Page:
S5: Um , and you know , with the loyal with Albion in in Nissa , which is an independent league , um , you know , with the wave , um , you know , you have another division one soccer program now with UCSD that you didn't have ten years ago. So you can go down the list , you know , the , you have more youth clubs , your moral bust , and you also have the show lows in in Tijuana. You know that that we're in a first division team in the not too distant past. So we're going to find out. You know , I think some of these demographics don't cross over. We'll be interested to see how much the Wave and an MLS franchise crossover. I think the the big competitors will be the loyal and MLS. And to your point about MLS , quote unquote pushing USL championship teams out in the USL championship is sort of the de facto second division. What complicates it is that in other countries , all these leagues are aligned , right ? So you have a first division in the bottom couple teams are relegated to the top couple of teams in the second division and promoted and they're all connected and they're all run by the same organization. It doesn't exist in this country. So USL championship is a separate entity than MLS , and NESA is a separate entity. And so there is a lawsuit and it's been going on and on in various forms for years now against US soccer and an MLS and antitrust lawsuit brought by people that were in the former NASL , which is yet another sort of Second Division league that had aspirations to be a first division league. And I think MLS is very sensitive to that. And so it's very much of a hands off approach. Now when they come into a market , they don't try to enforce or impose their will on a USL team if there is one there. They just kind of do their thing and you know what happens ? You decide your future. They don't want to be in any way , shape or form seen as as influence. And so it's going to be interesting to see mostly to me , to see what happens with the loyal. You know , they chose that name loyal and and their slogan is Loyal to the soil. And I think they're a little bit trapped by that. I mean , they have to , you know , respect that name and respect their fans who who gave them their loyalty because of that name. But it's going to be a really tough road. I mean , there's a reason why almost no USL championship teams are in MLS markets right now. It's very hard to compete and we'll see. They've sort of stayed right now. Their intention to do that. They could not come to terms or association or merger partnership , whatever you want to call it , with the MLS Club right now , Tom Pen , the CEO of San Diego FC or FC San Diego , whatever we're calling them , told me yesterday that , you know , they hope to remain , you know , keep dialogue open. But right now , I'm not really sure what what the place of the loyal would be. They're not going to take their name. They've already started season ticket drives. They've already started to reach out and listening tour.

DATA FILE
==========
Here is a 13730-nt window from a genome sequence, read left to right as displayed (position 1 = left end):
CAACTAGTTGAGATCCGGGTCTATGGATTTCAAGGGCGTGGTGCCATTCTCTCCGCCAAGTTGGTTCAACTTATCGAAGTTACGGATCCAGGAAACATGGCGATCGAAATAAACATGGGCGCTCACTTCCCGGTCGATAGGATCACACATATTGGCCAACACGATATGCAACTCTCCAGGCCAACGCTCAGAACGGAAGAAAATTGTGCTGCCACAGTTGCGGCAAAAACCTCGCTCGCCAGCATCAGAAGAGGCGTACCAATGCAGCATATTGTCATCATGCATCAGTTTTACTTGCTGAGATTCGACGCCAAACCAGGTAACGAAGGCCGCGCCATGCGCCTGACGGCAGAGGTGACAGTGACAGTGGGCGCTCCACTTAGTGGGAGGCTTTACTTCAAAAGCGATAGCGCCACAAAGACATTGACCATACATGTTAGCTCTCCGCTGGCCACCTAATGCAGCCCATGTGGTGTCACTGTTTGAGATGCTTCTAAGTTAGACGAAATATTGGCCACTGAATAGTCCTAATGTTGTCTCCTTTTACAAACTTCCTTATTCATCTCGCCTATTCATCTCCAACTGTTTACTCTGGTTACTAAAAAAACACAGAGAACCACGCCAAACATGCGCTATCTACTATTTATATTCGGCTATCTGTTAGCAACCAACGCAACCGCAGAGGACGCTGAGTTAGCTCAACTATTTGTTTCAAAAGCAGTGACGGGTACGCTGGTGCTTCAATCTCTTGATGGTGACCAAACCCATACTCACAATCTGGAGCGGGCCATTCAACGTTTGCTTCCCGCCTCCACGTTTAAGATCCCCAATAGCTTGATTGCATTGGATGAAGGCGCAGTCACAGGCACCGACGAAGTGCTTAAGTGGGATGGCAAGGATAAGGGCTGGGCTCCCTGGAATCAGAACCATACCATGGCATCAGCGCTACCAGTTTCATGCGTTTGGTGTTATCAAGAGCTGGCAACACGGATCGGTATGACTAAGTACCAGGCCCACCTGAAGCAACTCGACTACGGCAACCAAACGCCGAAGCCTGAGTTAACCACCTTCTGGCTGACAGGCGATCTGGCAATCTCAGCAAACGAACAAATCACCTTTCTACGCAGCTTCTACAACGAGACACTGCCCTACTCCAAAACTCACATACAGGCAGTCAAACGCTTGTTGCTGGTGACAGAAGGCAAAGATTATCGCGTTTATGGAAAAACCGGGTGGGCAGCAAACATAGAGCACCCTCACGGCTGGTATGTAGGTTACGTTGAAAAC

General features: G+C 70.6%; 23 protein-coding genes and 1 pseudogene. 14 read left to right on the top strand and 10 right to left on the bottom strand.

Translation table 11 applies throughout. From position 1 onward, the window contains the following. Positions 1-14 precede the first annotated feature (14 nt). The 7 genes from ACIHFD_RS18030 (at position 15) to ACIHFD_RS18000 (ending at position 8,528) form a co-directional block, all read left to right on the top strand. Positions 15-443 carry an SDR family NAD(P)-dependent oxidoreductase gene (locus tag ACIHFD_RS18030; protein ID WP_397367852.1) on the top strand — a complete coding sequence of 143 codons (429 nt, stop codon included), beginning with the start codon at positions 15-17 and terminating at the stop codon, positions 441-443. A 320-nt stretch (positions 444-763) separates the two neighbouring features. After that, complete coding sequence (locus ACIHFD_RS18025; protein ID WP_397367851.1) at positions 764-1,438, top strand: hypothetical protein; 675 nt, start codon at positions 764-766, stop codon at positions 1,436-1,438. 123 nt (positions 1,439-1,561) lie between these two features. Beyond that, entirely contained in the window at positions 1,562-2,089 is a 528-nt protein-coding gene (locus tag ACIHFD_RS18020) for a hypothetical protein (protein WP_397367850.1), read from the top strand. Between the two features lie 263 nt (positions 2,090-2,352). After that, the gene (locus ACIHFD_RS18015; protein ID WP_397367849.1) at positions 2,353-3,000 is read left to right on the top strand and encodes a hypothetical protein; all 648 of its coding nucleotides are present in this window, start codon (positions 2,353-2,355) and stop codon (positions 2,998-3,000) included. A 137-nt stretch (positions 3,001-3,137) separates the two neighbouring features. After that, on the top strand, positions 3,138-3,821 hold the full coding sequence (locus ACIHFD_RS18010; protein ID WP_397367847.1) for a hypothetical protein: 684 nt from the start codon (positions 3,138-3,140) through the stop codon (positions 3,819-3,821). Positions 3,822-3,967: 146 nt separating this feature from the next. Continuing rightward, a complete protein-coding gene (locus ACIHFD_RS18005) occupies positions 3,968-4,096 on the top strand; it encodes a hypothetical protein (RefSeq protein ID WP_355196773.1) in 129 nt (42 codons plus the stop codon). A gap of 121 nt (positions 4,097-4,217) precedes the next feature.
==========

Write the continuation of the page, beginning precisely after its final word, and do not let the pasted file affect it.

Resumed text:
S1: And they're you definitely mentioned that the National Women's Soccer League , obviously , they may not be as more , quote unquote competitors with them in terms of the wave , but we know that the wave and the loyal , they've done a really good job in terms of connecting with the community here and the loyal , as you mentioned , they play in the USL , sort of the de facto second league. And Tony , I know that you work with those who are fans of the Loyal a lot. You guys have a podcast that often talks about them.